In general, yes.
Danke is more along the lines of "thanks", and danke schön is more along the lines of a proper/more formal "thank you".
Everywhere I have read has bitte as meaning "your welcome" and when many years Back when I was stationed in Germany the common reponse to to danke was bitte.
You're welcome (not your welcome) is the common answer for thanks/thank you.
– Thank you
– You're welcome.
my first comment in this course ! ..... how you can say " thank you " ?
Well, the expression "Danke!" in German means the same as the expression "Thanks!" in English.
The individual word does not have exactly the same range of meanings (it's not even the same part of speech: the German is a verb form, the English a noun).
In my experience, that's usually because it's in the beginning of a sentence. Dank is a noun that means thanks ( as in the noun 'thanks'), so it's capitalised but danke is not capitalised in the middle of a sentence
I saw «Dank» is capitalized, but why not danke, because it's a verbal form?
(literally: thank you kindly/nicely)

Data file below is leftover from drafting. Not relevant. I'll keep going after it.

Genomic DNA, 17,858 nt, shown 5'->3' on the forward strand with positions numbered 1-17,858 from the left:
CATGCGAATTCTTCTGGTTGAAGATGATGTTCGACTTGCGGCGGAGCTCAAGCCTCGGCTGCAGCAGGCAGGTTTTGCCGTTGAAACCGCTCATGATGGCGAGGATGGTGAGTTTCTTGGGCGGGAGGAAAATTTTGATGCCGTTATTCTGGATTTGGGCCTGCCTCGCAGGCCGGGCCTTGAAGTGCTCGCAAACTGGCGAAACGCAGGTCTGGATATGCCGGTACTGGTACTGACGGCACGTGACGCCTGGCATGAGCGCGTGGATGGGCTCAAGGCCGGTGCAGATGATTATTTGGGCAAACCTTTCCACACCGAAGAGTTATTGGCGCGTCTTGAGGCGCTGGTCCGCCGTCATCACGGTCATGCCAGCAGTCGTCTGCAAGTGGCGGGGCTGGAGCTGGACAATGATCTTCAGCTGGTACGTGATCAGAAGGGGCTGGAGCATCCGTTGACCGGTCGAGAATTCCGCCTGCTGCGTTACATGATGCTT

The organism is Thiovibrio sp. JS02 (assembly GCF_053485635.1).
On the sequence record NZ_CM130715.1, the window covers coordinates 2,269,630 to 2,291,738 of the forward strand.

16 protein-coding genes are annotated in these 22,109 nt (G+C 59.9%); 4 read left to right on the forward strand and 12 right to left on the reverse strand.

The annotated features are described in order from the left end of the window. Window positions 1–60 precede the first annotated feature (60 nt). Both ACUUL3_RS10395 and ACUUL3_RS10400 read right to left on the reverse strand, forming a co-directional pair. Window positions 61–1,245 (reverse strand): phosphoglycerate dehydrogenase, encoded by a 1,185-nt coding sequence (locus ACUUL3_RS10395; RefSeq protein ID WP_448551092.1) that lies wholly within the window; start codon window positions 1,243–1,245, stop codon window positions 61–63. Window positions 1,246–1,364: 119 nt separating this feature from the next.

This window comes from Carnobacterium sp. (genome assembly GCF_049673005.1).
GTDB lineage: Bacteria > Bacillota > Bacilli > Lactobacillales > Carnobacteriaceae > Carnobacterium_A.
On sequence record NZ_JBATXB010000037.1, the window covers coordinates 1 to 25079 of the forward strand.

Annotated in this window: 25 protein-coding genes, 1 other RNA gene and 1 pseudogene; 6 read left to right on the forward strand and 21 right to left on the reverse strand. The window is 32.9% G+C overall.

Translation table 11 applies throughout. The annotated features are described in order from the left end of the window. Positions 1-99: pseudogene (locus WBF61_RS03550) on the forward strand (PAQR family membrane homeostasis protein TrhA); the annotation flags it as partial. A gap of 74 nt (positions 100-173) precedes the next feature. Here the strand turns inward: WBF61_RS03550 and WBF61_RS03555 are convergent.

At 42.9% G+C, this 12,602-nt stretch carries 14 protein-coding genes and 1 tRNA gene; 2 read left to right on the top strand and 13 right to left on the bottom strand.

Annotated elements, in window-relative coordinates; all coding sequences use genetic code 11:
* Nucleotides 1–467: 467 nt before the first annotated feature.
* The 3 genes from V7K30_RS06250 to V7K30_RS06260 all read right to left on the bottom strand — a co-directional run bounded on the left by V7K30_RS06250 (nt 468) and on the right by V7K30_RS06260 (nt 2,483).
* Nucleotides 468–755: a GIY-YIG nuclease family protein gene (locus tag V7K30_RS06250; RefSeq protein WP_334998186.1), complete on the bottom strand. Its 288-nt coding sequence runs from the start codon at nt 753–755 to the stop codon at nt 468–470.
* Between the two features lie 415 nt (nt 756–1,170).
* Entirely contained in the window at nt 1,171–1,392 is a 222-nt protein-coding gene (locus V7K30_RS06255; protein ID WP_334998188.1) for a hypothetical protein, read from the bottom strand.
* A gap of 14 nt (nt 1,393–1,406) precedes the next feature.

(literally: thank you very)
(literally: many thanks)
(literally: heartfelt thanks)
Ich bedanke mich
(literally: I offer my thanks)
(literally: Best of thanks)
But on the same page, they use «"Nein, danke".
So I don't understand the rule. Someone?
Does it mean thanks or thank you? Or is there. More form term than danke?
Does it mean thanks or thank you?
Yes - danke means either of those.
Or is there. More form term than danke?
Not really more formal, but Vielen Dank! and Danke sehr! are a bit more polite or show a higher degree of gratitude.
Well, if you want formal, there is Ich bin Ihnen zutiefst zu Dank verpflichtet! but that is something along the lines of "I'm extremely grateful".
The e is pronounced as well (as a shwa).
However, the phrase vielen Dank! does not have an -e.